Explaining journalists’ bad behaviour
Underpaid, overworked and suffering from character defects, Tim Burrowes justifies the foibles of journalists.
Most journalists I know have one thing that unites them. They could all make more money if they chose to do something else instead.
From early in your career, there’s a 10 grand pay rise to be had if you cross over into PR. That premium rises with experience, particularly when political advisor roles start opening up.
But I suspect there is a certain type of journo who would never be happy doing anything else – and neither would they fit in.
In part it’s because of the job; the personality type it attracts, or possibly creates. These people are one of the factors that make newsrooms such interesting places. This is the seductive thing about journalism. You may be stressed, underappreciated, underpaid or overworked. But I know very few journalists who complain of boredom.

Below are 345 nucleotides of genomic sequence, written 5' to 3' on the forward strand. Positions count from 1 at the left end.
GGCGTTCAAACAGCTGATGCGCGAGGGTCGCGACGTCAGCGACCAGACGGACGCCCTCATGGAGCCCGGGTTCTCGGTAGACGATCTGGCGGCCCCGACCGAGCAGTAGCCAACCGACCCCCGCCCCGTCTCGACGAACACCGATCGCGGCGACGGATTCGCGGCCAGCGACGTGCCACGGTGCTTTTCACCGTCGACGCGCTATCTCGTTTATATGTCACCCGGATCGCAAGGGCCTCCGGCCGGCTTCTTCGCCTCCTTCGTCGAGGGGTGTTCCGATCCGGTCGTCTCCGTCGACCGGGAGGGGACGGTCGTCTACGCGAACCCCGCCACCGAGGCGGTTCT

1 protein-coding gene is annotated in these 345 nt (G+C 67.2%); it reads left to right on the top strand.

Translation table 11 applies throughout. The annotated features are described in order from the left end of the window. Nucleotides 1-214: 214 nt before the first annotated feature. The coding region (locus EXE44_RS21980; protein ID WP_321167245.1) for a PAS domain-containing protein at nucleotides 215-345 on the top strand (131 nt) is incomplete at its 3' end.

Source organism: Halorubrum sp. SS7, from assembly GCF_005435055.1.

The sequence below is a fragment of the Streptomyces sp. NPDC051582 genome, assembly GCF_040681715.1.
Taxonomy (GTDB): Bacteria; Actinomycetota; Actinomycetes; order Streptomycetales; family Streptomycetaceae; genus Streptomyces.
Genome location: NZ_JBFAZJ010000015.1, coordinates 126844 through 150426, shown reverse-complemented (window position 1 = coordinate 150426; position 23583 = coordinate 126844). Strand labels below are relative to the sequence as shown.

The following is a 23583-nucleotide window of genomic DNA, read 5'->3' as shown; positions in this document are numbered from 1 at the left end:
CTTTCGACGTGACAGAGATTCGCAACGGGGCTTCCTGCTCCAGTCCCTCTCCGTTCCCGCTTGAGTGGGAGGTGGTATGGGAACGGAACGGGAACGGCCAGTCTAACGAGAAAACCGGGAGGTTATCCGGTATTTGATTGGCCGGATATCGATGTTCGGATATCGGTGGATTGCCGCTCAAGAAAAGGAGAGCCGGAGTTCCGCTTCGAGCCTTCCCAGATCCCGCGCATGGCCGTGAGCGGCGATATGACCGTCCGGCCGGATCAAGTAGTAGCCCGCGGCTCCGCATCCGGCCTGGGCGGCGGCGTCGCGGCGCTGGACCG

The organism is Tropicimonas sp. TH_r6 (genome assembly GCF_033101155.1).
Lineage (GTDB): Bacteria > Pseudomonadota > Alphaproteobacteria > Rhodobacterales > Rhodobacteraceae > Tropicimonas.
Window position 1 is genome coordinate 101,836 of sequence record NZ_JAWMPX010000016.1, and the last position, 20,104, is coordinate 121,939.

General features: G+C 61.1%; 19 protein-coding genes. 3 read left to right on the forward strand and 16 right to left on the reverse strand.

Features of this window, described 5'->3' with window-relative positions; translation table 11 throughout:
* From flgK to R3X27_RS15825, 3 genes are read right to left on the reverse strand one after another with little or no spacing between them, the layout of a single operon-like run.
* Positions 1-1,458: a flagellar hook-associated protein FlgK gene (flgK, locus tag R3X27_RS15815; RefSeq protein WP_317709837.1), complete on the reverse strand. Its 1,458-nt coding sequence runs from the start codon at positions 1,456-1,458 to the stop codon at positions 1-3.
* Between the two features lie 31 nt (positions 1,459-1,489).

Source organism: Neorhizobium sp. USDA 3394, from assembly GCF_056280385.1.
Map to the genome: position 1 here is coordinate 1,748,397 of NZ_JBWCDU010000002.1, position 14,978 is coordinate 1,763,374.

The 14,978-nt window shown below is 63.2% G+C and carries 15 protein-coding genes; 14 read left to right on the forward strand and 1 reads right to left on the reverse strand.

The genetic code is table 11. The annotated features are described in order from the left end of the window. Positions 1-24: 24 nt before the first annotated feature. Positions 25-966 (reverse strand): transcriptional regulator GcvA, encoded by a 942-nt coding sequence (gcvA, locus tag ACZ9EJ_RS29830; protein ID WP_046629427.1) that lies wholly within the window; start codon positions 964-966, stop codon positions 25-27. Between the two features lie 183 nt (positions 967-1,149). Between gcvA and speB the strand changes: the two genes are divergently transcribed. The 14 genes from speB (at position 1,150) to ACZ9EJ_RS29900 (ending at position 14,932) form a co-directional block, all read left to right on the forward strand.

It’s also a profession that tolerates a greater level of eccentricity – indeed celebrates it – than any other. Good writers or story getters will be forgiven character defects that would see them sacked in other industries.
A leaning towards the lastminute that would seem unacceptably sloppy in another office is seen merely as deadline surfing in journalism. The reason so few journalists actually write that book they’re always talking about is, I suspect, because they’ve become so hooked on immediate deadlines. I include myself in that. The only way I’ll ever write a book is if I deliver it to 100 daily deadlines of 700 words a time.
Journalists get to behave in a way society would otherwise frown upon. It comes out of bloody mindedly chasing stories but leads to behaviour that often ends up bordering on rude. It’s encouraged because what’s needed is
fearlessly demanding answers from authority.
But it also manifests itself in hostility to those innocents on the phone spruiking a press release. Which is why I’ll never switch to PR. Being polite to those journalists would kill me.